Kris Freeman hopes for first U.S. cross-country medal since 1976; health issues plagued 2006 Olympic bid
INDIANAPOLIS, Jan. 19 /PRNewswire-USNewswire/ -- Kris Freeman is back in the hunt for an Olympic medal in Vancouver after being named today to the U.S. ski team following a disappointing finish at the 2006 Games in Torino, Italy. Freeman, who is expected to compete in up to five events at the 2010 Games in February, suffers from type 1 diabetes, a form of the disease where the body does not produce insulin needed to regulate blood sugar. Freeman is sponsored by Eli Lilly and Company (Lilly), which makes the insulin that he depends on as a life-saving treatment.
Freeman is expected to compete for a medal in as many as five Olympic events spanning the breadth of the Vancouver Games, including the 15 km freestyle, the individual sprint, the 30 km pursuit, the team sprint, and the 50 km mass start classic. Bill Koch won a silver medal in cross-country skiing in the 1976 Innsbruck Games in Austria, the only American to have medaled in the sport.
A key marker on Freeman's comeback trail is how he is now treated for type 1 diabetes. To compete in the 2010 Games, Freeman will wear a small device, called an insulin pump, which provides an adjustable supply of insulin to help manage his diabetes even while racing.
Diagnosed with type 1 diabetes in 2000 at age 19, Freeman was told he would never be able to compete as an Olympian because of his diabetes.
"I'm motivated to win for my country and myself, but to also prove to detractors that it's possible to compete against the world's best cross-country skiers, even with type 1 diabetes," said Freeman.
Freeman's return to elite competition is even more anticipated after he contracted the flu during the 2006 Games and underwent surgery in both legs last spring to alleviate debilitating pain caused by a rare muscle disorder called compartment syndrome.
Off the snow, Freeman focuses on diabetes education. He travels for sponsor Eli Lilly and Company to children's diabetes camps across the U.S. to speak to campers about their disease. To date, he has met with more than 3,000 youngsters nationwide.
"I have a blast meeting the campers, but more importantly, I want them to see that a person with diabetes can do almost anything he or she puts his mind to, including competing in the Olympics," said Freeman.
In competition, Freeman is a 13-time U.S. National cross-country champion and recently had his best finish at the 2009 World Championships and the best U.S. finish in any cross-country event in more than two decades. He came in fourth in November's World Cup 15 km classic in Kuusamo, Finland.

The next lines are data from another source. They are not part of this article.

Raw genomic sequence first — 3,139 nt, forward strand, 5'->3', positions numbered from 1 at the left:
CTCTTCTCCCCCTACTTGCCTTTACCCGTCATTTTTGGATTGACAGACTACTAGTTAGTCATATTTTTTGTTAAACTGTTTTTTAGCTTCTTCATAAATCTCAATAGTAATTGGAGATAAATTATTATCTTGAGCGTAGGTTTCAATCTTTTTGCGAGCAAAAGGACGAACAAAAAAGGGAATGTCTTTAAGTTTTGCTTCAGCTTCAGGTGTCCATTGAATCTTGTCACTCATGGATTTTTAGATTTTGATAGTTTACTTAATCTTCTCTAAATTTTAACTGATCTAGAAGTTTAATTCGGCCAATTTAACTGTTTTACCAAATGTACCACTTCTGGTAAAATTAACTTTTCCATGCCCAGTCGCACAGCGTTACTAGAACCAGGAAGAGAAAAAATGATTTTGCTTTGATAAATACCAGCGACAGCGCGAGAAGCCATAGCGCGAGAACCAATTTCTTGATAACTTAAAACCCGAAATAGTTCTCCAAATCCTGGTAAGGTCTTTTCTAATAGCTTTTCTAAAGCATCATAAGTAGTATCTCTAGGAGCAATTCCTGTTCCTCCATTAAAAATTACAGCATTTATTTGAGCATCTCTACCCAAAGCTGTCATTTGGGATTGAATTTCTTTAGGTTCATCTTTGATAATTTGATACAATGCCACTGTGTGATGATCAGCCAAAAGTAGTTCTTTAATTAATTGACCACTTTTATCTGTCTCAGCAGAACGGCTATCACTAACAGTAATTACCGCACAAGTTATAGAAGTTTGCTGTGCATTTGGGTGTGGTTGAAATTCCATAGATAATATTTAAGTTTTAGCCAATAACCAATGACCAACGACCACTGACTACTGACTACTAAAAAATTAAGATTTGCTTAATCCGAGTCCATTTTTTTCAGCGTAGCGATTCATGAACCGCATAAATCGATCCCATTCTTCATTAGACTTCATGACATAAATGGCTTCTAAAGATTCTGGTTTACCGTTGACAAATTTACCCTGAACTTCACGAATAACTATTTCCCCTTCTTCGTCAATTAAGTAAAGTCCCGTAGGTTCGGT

At the 2002 Olympics in Salt Lake City, Freeman placed 22nd in the 15 km classic and 14th in the 30 km pursuit. He also logged the sixth fastest time overall in the 4 x 10 km team relay, helping the U.S. team secure fifth place -- the best Olympic finish for the U.S. cross-country team in history. In 2003, Freeman finished sixth and fifth in two consecutive World Cups, and finished 22nd in the 15 km classic at the 2006 Winter Games in Torino, Italy.
For more information about Freeman's work with Lilly, please visit www.lillydiabetes.com. For the full 2010 U.S. Olympic cross-country event schedule visit www.vancouver2010.com/olympic-cross-country-skiing.
About Lilly Diabetes
For more than 85 years, Eli Lilly and Company (Lilly) has been a worldwide leader in pioneering industry-leading solutions to support people living with and treating diabetes. Lilly introduced the world's first commercial insulin in 1923, and remains at the forefront of medical and delivery device innovation to manage diabetes. Lilly is also committed to providing solutions beyond therapy -- practical tools, education and support programs to help overcome barriers to success along the diabetes journey. At Lilly, the journey of each person living with or treating diabetes inspires ours. For more information, visit www.lillydiabetes.com.
About Eli Lilly and Company
Eli Lilly and Company, a leading innovation-driven company, is developing a growing portfolio of pharmaceutical products by applying the latest research from its own worldwide laboratories and from collaborations with eminent scientific organizations. Headquartered in Indianapolis, Ind., Lilly provides answers -- through medicines and information -- for some of the world's most urgent medical needs. Information about Lilly is available at www.lilly.com.
SOURCE Eli Lilly and Company